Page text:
Notes from Dr AG Andjaparidze (email@example.com) Copied from his FB post with his permission:
I am a virologist who discovered two viruses, Hepatitis E virus and Semen Hepatitis A virus. I belong to the old medical virology school, which considers it of fundamental importance to determine where virus replication starts and how it is discharged from the infected person.
In addition to medical virology experience, I also had a chance to serve more than 20 years with WHO SEARO as communicable diseases adviser. I have first-hand experience preventing and controlling many parasitic, bacterial and viral infections. My retired WHO and research colleagues have encouraged me to share with you some of my speculation regarding COVID19.
We all know respiratory and alimentary tracts are common sites for viral entry. Many viruses can infect susceptible cells of both tracts. In 1983, I had detected coronavirus particles in stool samples in children with dual unknown respiratory and gastrointestinal mild symptoms. However, no further studies or discussions regarding coronavirus replication has been carried out (1).
All known seven coronaviruses have been identified as a causative agent of mild (HCoV-229E; HCoV-OC43; HCoV-NL63 and HCoV-HK11) severe (SARS-CoV; MERS- CoV and finally COVID 19) respiratory infections.
Gastrointestinal symptoms in up to 57% of patients with coronavirus HCoV-OC43 is well documented (2). Gastrointestinal symptoms are also presented in patients with SARS-CoV(3). Active virus replication was identified in the small and large intestine specimens from colonoscopy biopsy and autopsy (4). A significant portion of SARS patients had gastrointestinal symptoms; the viral load was the highest in stool specimens followed by nasopharyngeal aspiration specimens (3).
In 2004 Ding Y. and colleagues speculated that the human gastrointestinal tract could be the primary infection site of SARS-CoV, which raised a fearsome concern of SARS-CoV’s dual infectivity as being both a respiratory and gastrointestinal pathogen (4).
It is known that most animal coronaviruses, such as bovine coronavirus and porcine transmissible gastroenteritis virus, can primarily infect either the enteric or respiratory tract or sometimes can be translocated between sites (5,6)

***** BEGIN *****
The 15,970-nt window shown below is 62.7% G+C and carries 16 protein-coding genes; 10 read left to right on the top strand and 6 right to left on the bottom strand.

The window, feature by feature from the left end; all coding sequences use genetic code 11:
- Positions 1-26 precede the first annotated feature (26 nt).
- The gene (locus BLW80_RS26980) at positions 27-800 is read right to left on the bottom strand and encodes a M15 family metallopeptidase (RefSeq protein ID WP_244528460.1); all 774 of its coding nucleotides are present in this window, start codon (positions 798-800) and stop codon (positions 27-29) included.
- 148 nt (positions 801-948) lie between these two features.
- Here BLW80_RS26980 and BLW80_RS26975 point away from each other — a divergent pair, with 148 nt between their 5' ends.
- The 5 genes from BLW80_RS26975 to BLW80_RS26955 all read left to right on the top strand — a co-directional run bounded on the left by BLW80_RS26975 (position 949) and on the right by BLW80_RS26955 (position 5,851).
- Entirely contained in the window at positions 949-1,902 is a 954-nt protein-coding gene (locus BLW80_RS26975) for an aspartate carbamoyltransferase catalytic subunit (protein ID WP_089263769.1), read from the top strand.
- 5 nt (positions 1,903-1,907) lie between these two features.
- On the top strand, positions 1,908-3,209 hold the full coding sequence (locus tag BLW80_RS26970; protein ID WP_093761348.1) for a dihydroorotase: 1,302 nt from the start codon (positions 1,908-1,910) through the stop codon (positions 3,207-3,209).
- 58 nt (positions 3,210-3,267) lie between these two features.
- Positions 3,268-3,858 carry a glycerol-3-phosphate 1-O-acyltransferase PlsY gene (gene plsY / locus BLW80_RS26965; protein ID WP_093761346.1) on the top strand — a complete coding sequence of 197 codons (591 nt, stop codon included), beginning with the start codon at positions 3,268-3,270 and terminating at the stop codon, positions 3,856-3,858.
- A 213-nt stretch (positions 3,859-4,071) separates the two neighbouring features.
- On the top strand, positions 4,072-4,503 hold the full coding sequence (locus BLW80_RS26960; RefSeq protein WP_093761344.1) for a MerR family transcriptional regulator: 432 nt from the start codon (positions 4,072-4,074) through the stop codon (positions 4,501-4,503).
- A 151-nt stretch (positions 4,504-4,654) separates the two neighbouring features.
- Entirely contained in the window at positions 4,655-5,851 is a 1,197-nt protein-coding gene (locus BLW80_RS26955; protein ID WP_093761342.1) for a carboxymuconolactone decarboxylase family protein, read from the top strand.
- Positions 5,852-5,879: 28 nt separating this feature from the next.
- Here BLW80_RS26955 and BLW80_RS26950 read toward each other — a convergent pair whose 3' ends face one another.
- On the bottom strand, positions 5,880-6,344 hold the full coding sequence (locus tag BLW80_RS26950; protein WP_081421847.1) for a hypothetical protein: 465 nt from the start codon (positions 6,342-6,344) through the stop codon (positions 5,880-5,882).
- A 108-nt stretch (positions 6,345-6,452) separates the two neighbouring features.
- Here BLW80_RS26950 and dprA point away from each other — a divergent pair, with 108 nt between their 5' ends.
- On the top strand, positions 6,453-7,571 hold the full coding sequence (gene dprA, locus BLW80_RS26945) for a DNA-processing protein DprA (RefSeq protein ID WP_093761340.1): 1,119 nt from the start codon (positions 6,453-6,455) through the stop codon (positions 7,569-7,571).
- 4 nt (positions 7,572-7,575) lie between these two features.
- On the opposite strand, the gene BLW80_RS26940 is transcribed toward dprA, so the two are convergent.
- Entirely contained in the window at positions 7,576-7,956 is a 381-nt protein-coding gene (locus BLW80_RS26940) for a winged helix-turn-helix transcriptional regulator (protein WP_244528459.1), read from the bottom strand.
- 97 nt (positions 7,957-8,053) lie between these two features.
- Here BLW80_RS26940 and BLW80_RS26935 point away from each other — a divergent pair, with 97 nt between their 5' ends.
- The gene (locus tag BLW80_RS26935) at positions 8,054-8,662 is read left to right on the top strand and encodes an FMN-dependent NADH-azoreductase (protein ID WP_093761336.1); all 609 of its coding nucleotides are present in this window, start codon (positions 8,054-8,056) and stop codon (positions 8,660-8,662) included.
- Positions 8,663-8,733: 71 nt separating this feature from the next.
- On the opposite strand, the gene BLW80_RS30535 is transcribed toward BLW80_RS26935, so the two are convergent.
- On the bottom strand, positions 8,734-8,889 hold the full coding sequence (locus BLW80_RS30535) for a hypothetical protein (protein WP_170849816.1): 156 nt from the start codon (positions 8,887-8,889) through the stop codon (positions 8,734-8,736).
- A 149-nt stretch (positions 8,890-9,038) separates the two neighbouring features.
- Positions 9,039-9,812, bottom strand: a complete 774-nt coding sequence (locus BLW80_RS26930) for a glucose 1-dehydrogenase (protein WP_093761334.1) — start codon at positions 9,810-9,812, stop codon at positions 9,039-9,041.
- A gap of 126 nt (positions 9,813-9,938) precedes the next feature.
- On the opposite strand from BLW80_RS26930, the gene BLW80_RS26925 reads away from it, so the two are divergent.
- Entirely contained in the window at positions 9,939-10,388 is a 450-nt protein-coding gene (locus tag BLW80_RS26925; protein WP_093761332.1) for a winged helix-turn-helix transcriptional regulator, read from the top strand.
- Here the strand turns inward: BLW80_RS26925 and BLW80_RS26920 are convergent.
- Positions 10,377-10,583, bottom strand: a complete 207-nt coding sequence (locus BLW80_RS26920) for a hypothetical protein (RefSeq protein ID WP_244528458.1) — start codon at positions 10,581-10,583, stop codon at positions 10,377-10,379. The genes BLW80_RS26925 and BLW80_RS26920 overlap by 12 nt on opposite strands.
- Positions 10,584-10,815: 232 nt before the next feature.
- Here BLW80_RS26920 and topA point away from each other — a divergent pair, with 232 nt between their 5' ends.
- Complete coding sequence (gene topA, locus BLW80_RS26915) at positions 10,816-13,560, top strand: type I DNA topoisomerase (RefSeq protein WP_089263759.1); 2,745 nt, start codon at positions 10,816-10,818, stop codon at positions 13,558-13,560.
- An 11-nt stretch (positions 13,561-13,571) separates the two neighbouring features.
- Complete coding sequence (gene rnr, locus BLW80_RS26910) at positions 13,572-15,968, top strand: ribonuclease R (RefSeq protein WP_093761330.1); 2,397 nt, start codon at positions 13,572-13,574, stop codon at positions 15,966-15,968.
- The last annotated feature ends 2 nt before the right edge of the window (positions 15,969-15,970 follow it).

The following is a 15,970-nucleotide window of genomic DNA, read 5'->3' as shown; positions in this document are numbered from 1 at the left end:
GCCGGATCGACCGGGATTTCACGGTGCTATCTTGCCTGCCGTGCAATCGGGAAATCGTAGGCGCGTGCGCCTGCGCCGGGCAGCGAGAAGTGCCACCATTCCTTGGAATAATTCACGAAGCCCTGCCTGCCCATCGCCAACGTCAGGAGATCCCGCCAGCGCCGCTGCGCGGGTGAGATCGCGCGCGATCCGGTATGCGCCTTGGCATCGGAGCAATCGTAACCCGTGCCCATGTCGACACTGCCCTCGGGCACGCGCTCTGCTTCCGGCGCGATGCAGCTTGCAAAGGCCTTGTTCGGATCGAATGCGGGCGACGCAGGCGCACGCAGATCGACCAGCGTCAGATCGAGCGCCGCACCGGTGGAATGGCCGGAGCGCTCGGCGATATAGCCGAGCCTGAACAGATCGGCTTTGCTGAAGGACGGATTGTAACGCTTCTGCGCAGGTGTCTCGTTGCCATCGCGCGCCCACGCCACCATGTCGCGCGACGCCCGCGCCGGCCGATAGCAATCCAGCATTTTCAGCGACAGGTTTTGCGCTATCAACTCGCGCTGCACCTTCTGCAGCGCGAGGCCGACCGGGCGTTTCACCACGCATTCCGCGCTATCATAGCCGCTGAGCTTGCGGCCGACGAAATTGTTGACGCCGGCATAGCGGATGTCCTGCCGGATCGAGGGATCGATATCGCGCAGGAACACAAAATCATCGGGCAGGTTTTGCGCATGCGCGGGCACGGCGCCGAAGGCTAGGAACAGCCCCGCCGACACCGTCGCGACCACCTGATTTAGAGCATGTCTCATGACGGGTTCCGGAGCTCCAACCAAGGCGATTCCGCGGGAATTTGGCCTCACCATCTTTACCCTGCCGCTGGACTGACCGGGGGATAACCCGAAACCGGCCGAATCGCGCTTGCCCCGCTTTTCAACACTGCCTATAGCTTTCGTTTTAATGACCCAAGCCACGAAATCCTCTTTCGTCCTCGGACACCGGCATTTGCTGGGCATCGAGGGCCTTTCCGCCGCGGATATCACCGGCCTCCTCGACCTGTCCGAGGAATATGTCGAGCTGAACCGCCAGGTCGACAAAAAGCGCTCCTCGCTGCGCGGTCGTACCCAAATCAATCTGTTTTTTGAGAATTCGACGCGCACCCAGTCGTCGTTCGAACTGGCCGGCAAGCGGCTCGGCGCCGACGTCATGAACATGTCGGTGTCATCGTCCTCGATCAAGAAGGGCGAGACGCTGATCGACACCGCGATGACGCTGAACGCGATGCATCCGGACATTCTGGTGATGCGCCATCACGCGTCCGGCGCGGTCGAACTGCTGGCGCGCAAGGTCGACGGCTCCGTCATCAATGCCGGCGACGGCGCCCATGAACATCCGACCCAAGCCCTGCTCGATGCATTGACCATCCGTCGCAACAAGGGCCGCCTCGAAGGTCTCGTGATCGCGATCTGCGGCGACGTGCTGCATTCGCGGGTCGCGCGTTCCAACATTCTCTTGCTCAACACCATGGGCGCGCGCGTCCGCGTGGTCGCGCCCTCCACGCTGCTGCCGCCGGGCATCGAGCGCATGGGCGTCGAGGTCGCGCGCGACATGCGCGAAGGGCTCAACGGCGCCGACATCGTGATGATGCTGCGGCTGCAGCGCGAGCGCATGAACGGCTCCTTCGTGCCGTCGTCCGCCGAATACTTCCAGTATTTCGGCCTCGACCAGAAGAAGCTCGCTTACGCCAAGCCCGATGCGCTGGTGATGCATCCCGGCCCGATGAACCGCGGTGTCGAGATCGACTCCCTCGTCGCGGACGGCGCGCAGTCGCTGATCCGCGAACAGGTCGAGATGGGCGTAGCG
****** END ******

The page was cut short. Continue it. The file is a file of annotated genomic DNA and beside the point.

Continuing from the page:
In 2017 Jie Zhou and colleagues demonstrated that the human intestinal tract serves as an alternative infection route for MERS-CoV(7).
Analyzing China’s current epidemiological situation, various reports, new and old publications regarding coronaviruses and COVID 19 provide important information. Based on that, we have to consider the following:
A. Possibly COVID 19 can primarily infect either enteric or respiratory tract. (Further studies will determine if there is any difference in clinical manifestation among patients with primarily enteric infection and primarily respiratory tract infection. I expect primarily enteric tract infection will be mild, and respiratory tract infection will be more severe.)
B. Body fluids, nasopharyngeal discharge and faeces of a patient with COVID 19 infection are a major source of infection.
C. Possibly CIVID 19 patient’s stool could be a major source for the faecal-oral route of transmission of this infection.
This is all that I would like to share with you. In case you think my speculation is useful please share this information with health authorities at national and international level.
1 .A.G.Andjaparidze, M.S.Balayan, S.S. Savinskaya, M.K.Mamedov, A.E.Annenkov, N.A. Goryunova- Viruses in feces from patients with viral hepatitis and other enterovirus infections –“Voprosi Virusologii”,1984,6.p 559-566.
2. Vabret A., Mourez T., Gouarin S., Petitjean J., Freymuth F., An outbreak of coronavirus OC43 respiratory infection in Normandy, France. Clin. Infect. Dis. 36, 985–989 (2003).
3. Peiris J. S. M., Lai S. T., Poon L. L. M., Guan Y., Yam L. Y. C., Lim W., Nicholls J., Yee W. K. S., Yan W. W., Cheung M. T., Cheng V. C. C., Chan K. H., Tsang D. N. C., Yung R. W. H., Ng T. K., Yuen K. Y.: SARS study group, Coronavirus as a possible cause of the severe acute respiratory syndrome. Lancet 361, 1319–1325 (2003).
4. Leung W. K., To K.-f., Chan P. K. S., Chan H. L. Y., Wu A. K. L., Lee N., Yuen K. Y., Sung J. J. Y., Enteric involvement of severe acute respiratory syndrome-associated coronavirus infection. Gastroenterology 125, 1011–1017 (2003).
5 . Hung I. F. N., Cheng V. C. C., Wu A. K. L., Tang B. S. F., Chan K. H., Chu C. M., Wong M. M. L., Hui W. T., Poon L. L. M., Tse D. M. W., Chan K. S., Woo P. C. Y., Lau S. K. P., Peiris J. S. M., Yuen K. Y., Viral loads in clinical specimens and SARS manifestations. Emerg. Infect. Dis. 10, 1550–1557 (2004).
6 . Ding Y., He L., Zhang Q., Huang Z., Che X., Hou J., Wang H., Shen H., Qiu L., Li Z., Geng J., Cai J., Han H., Li X., Kang W., Weng D., Liang P., Jiang S., Organ distribution of severe acute respiratory syndrome (SARS) associated coronavirus (SARS-CoV) in SARS patients: Implications for pathogenesis and virus transmission pathways. J. Pathol. 203, 622–630 (2004).
7. Jie Zhou, Cun Li, Guangyu Zhao, Hin Chu, Dong Wang, Helen Hoi-Ning Yan, Vincent Kwok-Man Poon, Lei Wen, Bosco Ho-Yin Wong, Xiaoyu Zhao, Man Chun Chiu, Dong Yang,Yixin Wang, Rex K. H. Au-Yeung, Ivy Hau-Yee Chan, Shihui Sun, Jasper Fuk-Woo Chan, Kelvin Kai-Wang To,Ziad A. Memish, Victor M. Corman, Christian Drosten,11,12 Ivan Fan-Ngai Hung,13 Yusen Zhou,4,† Suet Yi Leung,5 and Kwok-Yung Yuen – Human intestinal tract serves as an alternative infection route for Middle East respiratory syndrome coronavirus Sci Adv. 2017 Nov; 3(11): eaao4966. Published online 2017 Nov 15. doi: 10.1126/sciadv.aao4966